and more exaggerated as Pocahontas became more famous, after her marriage to the English tobacco planter John Rolfe (Richter 71). By solely spreading the story of his near death, and not the entire journey to Werewocomoco, and giving little reason or explanation for the threat, he made Wahunsenacawh look savage and cruel. Smith took the story out of context and promoted it heavily as a form of propaganda, and a way to draw attention to himself. If this rescue even occurred, it was merely a section of Smith’s time as a captive of the Powhatan, in which they sought to incorporate him into the Powhatan society. This incorporation happened on Smith’s journey to the Powhatan capital, Werowocomoco. If Powhatan had truly wanted to threaten Smith, he could have taken Smith directly to Werewocomoco from Orapax, where the Powhatans captured him. Instead, Smith was taken on a roundabout route to Werewocomoco (Gallivan 88). Along the way, he witnessed a ritual he saw as a divination, but was more likely a ceremony “designed to incorporate a dangerously liminal Smith into the Powhatan world…(Gallivan 94)”. The Powhatan used mapmaking to show their understanding of the world. In this particular instance, the priests used corn meal to represent the Powhatan, corn kernels to represent the sea, and sticks to represent the English. Throughout the ceremony, priests sang as they incorporated the sticks into the corn. This symbolic representation was lost on Smith, but historian Frederic Gleach compared the described ritual to other Algonquian rituals, and showed that a huge aspect of the Powhatan cosmology was using maps to show major changes in the universe, in this case, the incorporation of the English into the Powhatan world (Gallivan 94). Smith’s legendary near-death and rescue would have occurred at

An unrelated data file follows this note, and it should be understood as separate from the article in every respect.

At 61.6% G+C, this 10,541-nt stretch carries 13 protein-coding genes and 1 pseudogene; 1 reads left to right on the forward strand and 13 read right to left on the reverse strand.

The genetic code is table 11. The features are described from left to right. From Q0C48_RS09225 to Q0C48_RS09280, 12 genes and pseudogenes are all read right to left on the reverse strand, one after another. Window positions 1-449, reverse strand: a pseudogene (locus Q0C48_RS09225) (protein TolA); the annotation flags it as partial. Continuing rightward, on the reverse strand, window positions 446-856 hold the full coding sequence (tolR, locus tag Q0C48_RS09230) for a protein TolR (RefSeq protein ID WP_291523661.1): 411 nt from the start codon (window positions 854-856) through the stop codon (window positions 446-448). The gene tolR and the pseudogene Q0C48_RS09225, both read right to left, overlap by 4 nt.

Werewocomoco, Wahunsenacawh's religious and political capital, where Smith's near-execution and rescue would have occured.

Werewocomoco, Wahunsenacawh’s religious and political capital, where Smith’s near-execution and rescue would have occured.